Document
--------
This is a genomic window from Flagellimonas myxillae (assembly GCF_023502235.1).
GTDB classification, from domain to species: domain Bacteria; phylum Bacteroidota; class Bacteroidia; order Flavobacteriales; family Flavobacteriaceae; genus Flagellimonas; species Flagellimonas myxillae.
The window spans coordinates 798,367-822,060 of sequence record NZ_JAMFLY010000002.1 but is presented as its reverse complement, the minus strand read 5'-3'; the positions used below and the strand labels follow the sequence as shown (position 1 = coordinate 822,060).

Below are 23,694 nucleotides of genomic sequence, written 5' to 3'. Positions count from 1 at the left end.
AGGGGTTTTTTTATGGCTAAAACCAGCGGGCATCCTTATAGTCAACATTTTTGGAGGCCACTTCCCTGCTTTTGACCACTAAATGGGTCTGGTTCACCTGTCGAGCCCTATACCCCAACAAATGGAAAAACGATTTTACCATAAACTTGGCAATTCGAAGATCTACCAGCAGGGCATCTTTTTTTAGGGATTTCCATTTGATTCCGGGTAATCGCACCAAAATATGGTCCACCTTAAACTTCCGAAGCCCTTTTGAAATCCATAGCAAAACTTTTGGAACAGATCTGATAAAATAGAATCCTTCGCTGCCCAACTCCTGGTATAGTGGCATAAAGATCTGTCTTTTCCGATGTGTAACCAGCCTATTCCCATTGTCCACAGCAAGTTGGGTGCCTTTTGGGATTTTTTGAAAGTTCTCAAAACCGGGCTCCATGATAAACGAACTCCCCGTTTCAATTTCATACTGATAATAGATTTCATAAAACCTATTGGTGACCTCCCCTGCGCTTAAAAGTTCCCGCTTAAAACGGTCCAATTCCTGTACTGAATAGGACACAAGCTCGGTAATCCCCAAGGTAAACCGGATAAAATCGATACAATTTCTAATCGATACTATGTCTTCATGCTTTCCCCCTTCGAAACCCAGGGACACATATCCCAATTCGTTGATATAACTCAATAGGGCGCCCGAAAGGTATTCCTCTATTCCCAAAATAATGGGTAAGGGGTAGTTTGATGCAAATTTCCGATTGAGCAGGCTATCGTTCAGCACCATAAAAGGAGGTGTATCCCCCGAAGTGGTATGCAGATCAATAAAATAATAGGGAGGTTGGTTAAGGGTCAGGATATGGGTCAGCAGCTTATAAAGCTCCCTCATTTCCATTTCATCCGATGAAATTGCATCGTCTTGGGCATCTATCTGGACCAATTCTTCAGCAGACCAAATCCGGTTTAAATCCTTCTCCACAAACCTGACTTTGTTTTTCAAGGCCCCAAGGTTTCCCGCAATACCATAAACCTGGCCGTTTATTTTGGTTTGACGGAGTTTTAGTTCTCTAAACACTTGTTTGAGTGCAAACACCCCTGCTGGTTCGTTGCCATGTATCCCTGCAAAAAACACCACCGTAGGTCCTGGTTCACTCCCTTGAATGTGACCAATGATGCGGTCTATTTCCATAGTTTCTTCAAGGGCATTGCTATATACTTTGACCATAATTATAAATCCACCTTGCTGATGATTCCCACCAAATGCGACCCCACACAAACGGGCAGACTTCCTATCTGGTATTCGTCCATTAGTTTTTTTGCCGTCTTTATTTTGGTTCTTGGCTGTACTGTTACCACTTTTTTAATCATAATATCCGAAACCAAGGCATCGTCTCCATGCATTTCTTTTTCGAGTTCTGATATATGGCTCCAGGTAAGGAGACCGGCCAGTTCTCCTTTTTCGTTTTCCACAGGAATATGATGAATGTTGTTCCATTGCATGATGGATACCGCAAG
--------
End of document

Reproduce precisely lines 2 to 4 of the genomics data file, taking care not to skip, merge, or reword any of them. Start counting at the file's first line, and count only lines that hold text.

GTDB classification, from domain to species: domain Bacteria; phylum Bacteroidota; class Bacteroidia; order Flavobacteriales; family Flavobacteriaceae; genus Flagellimonas; species Flagellimonas myxillae.
The window spans coordinates 798,367-822,060 of sequence record NZ_JAMFLY010000002.1 but is presented as its reverse complement, the minus strand read 5'-3'; the positions used below and the strand labels follow the sequence as shown (position 1 = coordinate 822,060).

Below are 23,694 nucleotides of genomic sequence, written 5' to 3'. Positions count from 1 at the left end.